Don’t frack with the facts, Prime Minister

By now you’ve probably heard about the historic Lima Accord — nearly 200 countries have agreed to agree to reduce greenhouse gas emissions from the burning of oil, gas and coal. Of course, it’s just a pledge at this point, with the final agreement to be reached next year in Paris. And even if a final agreement is reached, it won’t be legally binding. The Lima Accord doesn’t actually obligate countries to reduce greenhouse gas emissions by any particular amount, or at all. Rather, countries are encouraged to submit by March 2015 their plans — “Intended Nationally Determined Amounts” — setting out how much they will cut after the year 2020, and what domestic laws they will pass to achieve the cuts. If countries miss the March 2015 deadline, they get an extension until June 2015. And if they miss the June 2015 deadline, well, no one really cares.

According to Jennifer Morgan, an expert on climate change negotiations at the World Resources Institute, “if a country doesn’t submit a plan, there will be no punishment, no fine, no black UN helicopters showing up.” It’s what political scientists call a “name and shame plan.” The hope is that countries will comply, the better to avoid international condemnation. It’s the kind of aspirational but soft international instrument that allows Canada to make a formal pledge while our prime minister tells parliament that “under the current circumstances of the oil and gas sector, it would be crazy, it would be crazy economic policy to do unilateral penalties on that sector. We are clearly not going to do it.” It’s the kind of thing, in other words, that has no effect whatsoever on the shameless.

But the good news is there’s another way. Last week, for example, New York State Governor Andrew Cuomo announced a truly historic statewide ban on the extraction of natural gas using the controversial drilling process called hydraulic fracturing, or fracking. Fracking has been championed for years as an economic lifeline for struggling communities in New York. Nevertheless, the state conducted an extensive environmental review and concluded that fracking’s risks far outweigh its potential rewards. The state’s health commissioner, Dr. Howard Zucker, directed the review by posing two simple questions: “Would I live in a community (with fracking) based on the facts that I have now? Would I let my child play in a school field nearby? My answer is no.” As a result, there will be no fracking in New York State unless “the science provides sufficient information to determine the level of risk” and “the risks can be adequately managed.” How a governor bent on creating jobs and improving the economic prospects of his state arrived at such a sensible, precautionary decision teaches us a valuable lesson about democracy.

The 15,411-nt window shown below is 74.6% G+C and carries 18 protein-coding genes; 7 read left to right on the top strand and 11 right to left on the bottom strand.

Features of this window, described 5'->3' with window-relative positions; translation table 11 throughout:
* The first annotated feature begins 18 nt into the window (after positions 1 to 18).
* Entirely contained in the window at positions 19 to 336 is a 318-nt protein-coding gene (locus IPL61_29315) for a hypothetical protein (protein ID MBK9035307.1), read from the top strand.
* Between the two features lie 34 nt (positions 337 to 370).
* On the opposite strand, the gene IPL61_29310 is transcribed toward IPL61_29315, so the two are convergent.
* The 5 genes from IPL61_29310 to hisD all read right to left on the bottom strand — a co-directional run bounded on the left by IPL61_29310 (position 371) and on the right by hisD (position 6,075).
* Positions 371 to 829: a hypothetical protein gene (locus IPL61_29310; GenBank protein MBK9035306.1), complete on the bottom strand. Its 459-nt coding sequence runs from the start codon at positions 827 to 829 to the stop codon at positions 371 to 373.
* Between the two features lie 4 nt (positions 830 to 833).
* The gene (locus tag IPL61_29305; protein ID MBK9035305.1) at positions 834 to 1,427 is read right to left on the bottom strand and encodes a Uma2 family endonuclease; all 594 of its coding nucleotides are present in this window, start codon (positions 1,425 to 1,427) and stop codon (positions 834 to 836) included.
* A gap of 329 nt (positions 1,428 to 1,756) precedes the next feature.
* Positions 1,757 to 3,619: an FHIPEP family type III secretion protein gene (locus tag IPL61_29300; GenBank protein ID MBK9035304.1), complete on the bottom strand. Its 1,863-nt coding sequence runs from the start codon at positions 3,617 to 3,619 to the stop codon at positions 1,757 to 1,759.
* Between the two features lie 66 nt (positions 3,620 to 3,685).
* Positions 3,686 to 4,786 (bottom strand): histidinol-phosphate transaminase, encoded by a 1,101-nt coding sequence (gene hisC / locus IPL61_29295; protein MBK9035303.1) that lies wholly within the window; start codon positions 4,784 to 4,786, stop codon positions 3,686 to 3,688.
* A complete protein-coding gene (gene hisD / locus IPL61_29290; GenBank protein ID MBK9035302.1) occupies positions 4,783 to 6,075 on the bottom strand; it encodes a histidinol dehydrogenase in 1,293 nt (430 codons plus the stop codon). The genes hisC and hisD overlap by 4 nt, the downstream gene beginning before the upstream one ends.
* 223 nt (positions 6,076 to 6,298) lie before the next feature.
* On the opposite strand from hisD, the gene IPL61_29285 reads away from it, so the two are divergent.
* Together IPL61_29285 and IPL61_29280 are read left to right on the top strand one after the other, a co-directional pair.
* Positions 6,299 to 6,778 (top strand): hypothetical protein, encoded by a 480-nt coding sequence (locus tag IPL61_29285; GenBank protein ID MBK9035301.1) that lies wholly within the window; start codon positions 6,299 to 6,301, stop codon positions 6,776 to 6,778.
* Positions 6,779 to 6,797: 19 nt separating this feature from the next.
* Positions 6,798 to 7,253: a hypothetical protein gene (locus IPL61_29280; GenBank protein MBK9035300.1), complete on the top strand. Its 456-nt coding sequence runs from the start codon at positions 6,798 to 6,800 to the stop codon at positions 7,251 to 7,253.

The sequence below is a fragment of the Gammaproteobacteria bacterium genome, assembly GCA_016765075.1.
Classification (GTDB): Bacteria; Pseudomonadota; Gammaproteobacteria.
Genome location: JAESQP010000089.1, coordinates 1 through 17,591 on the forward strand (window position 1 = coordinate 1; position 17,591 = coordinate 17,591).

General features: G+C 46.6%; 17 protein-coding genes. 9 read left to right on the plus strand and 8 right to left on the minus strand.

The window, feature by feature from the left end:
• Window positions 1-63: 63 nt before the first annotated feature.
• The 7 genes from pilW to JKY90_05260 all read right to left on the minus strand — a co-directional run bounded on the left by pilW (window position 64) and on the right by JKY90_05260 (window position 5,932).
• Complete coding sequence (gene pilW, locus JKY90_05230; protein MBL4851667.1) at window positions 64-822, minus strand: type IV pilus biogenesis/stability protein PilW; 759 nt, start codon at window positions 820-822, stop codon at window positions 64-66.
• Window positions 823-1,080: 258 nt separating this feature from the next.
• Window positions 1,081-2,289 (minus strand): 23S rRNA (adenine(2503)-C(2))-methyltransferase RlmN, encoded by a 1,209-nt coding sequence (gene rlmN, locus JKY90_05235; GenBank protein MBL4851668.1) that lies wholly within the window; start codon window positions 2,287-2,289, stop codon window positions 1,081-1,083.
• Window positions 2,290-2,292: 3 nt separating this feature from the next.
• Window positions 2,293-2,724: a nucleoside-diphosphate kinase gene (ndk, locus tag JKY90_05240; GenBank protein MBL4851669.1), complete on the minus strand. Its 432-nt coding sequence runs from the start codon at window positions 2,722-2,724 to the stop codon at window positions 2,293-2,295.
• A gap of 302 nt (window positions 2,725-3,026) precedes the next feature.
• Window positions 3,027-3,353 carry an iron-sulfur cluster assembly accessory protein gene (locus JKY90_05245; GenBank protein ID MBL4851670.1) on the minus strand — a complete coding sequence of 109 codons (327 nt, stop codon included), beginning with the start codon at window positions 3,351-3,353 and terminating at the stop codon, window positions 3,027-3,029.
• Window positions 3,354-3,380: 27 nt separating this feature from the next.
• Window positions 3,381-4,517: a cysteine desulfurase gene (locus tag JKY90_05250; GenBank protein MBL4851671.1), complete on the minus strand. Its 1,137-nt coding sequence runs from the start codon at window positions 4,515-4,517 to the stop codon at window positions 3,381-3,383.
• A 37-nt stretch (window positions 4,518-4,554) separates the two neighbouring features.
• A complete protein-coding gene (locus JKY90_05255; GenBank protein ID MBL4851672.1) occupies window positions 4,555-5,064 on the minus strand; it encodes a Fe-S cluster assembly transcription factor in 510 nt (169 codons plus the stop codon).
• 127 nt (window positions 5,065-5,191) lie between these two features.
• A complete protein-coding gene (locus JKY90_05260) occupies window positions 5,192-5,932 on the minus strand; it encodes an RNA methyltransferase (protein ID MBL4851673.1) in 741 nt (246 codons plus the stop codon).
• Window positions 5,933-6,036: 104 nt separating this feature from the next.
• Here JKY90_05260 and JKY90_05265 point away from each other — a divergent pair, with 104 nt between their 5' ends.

As Governor Cuomo travelled around his state he was regularly pursued by protesters — i.e., citizens exercising their constitutional right to free speech — who pressed him to impose a statewide ban on fracking. Meanwhile, dozens of local communities across the state passed municipal moratoriums on fracking, and the state’s highest court recently held that towns can use zoning ordinances to ban fracking. Scientists, lawyers and thousands of local citizens spoke up, and both the governor and the courts listened because they had the facts on their side. That’s how democracy is supposed to work. Not so — not yet — in Canada.

Last June, eight prominent Canadian scientists published a powerfully concise article in the leading science journal Nature calling for a moratorium on tarsands development: “As scientists spanning diverse disciplines, we urge North American leaders to take a step back: no new oilsands projects should move forward unless developments are consistent with national and international commitments to reducing carbon pollution.” Commitments like the 2009 Copenhagen Accord, which the Harper government freely admits that it’s not going to meet. Commitments like the 2014 Lima Accord, which Prime Minister Harper might as well have spit on when he told parliament that regulating the oil and gas sector — the fastest-rising source of carbon pollution in Canada — would be crazy economic policy.

But would it really be crazy to listen to the evidence of prominent scientists? How about one of Canada’s largest banks? According to a recent report of the Toronto-Dominion Bank, “oil rich provinces (such as Alberta, Saskatchewan and Newfoundland and Labrador) have recorded the sharpest downgrades in their respective outlooks.”
Meanwhile, it might surprise you to learn that Canada’s green energy sector has grown so quickly that it now employs more people than the tarsands. Check the facts for yourself:

Now, imagine the kind of country we could have if our prime minister simply listened to the facts.

Jason MacLean

Published in the bi-weekly column, Sustainability Matters, The Chronicle Journal, Thunder Bay, Monday, December 22, 2014